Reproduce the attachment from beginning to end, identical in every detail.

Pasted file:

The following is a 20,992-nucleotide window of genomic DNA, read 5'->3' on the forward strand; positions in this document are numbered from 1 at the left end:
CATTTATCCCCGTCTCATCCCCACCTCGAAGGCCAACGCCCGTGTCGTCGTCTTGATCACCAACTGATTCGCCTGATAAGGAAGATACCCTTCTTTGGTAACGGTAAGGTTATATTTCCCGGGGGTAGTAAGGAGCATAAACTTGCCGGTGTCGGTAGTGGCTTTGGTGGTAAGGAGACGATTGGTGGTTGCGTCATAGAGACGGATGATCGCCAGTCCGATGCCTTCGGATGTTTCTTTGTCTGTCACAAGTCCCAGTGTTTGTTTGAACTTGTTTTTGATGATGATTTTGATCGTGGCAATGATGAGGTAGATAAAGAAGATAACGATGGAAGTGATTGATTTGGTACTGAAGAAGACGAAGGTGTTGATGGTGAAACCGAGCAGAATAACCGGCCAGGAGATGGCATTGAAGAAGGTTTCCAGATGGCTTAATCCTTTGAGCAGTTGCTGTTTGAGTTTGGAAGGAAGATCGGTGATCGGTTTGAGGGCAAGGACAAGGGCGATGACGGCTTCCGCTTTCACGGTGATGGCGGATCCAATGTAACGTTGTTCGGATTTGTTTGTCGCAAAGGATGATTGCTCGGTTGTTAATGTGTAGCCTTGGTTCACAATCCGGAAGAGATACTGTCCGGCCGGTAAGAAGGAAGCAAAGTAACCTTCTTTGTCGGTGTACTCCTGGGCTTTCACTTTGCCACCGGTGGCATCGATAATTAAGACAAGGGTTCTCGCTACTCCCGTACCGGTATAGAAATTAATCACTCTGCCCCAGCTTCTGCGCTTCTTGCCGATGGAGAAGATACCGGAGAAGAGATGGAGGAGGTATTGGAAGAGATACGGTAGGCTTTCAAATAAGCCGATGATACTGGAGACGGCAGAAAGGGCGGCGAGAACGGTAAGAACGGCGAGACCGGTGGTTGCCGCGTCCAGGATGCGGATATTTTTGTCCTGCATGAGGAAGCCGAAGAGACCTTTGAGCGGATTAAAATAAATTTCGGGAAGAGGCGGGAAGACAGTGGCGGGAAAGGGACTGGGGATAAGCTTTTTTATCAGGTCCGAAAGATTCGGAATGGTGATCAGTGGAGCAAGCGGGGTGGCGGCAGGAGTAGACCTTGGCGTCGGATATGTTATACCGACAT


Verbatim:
The following is a 20,992-nucleotide window of genomic DNA, read 5'->3' on the forward strand; positions in this document are numbered from 1 at the left end:
CATTTATCCCCGTCTCATCCCCACCTCGAAGGCCAACGCCCGTGTCGTCGTCTTGATCACCAACTGATTCGCCTGATAAGGAAGATACCCTTCTTTGGTAACGGTAAGGTTATATTTCCCGGGGGTAGTAAGGAGCATAAACTTGCCGGTGTCGGTAGTGGCTTTGGTGGTAAGGAGACGATTGGTGGTTGCGTCATAGAGACGGATGATCGCCAGTCCGATGCCTTCGGATGTTTCTTTGTCTGTCACAAGTCCCAGTGTTTGTTTGAACTTGTTTTTGATGATGATTTTGATCGTGGCAATGATGAGGTAGATAAAGAAGATAACGATGGAAGTGATTGATTTGGTACTGAAGAAGACGAAGGTGTTGATGGTGAAACCGAGCAGAATAACCGGCCAGGAGATGGCATTGAAGAAGGTTTCCAGATGGCTTAATCCTTTGAGCAGTTGCTGTTTGAGTTTGGAAGGAAGATCGGTGATCGGTTTGAGGGCAAGGACAAGGGCGATGACGGCTTCCGCTTTCACGGTGATGGCGGATCCAATGTAACGTTGTTCGGATTTGTTTGTCGCAAAGGATGATTGCTCGGTTGTTAATGTGTAGCCTTGGTTCACAATCCGGAAGAGATACTGTCCGGCCGGTAAGAAGGAAGCAAAGTAACCTTCTTTGTCGGTGTACTCCTGGGCTTTCACTTTGCCACCGGTGGCATCGATAATTAAGACAAGGGTTCTCGCTACTCCCGTACCGGTATAGAAATTAATCACTCTGCCCCAGCTTCTGCGCTTCTTGCCGATGGAGAAGATACCGGAGAAGAGATGGAGGAGGTATTGGAAGAGATACGGTAGGCTTTCAAATAAGCCGATGATACTGGAGACGGCAGAAAGGGCGGCGAGAACGGTAAGAACGGCGAGACCGGTGGTTGCCGCGTCCAGGATGCGGATATTTTTGTCCTGCATGAGGAAGCCGAAGAGACCTTTGAGCGGATTAAAATAAATTTCGGGAAGAGGCGGGAAGACAGTGGCGGGAAAGGGACTGGGGATAAGCTTTTTTATCAGGTCCGAAAGATTCGGAATGGTGATCAGTGGAGCAAGCGGGGTGGCGGCAGGAGTAGACCTTGGCGTCGGATATGTTATACCGACAT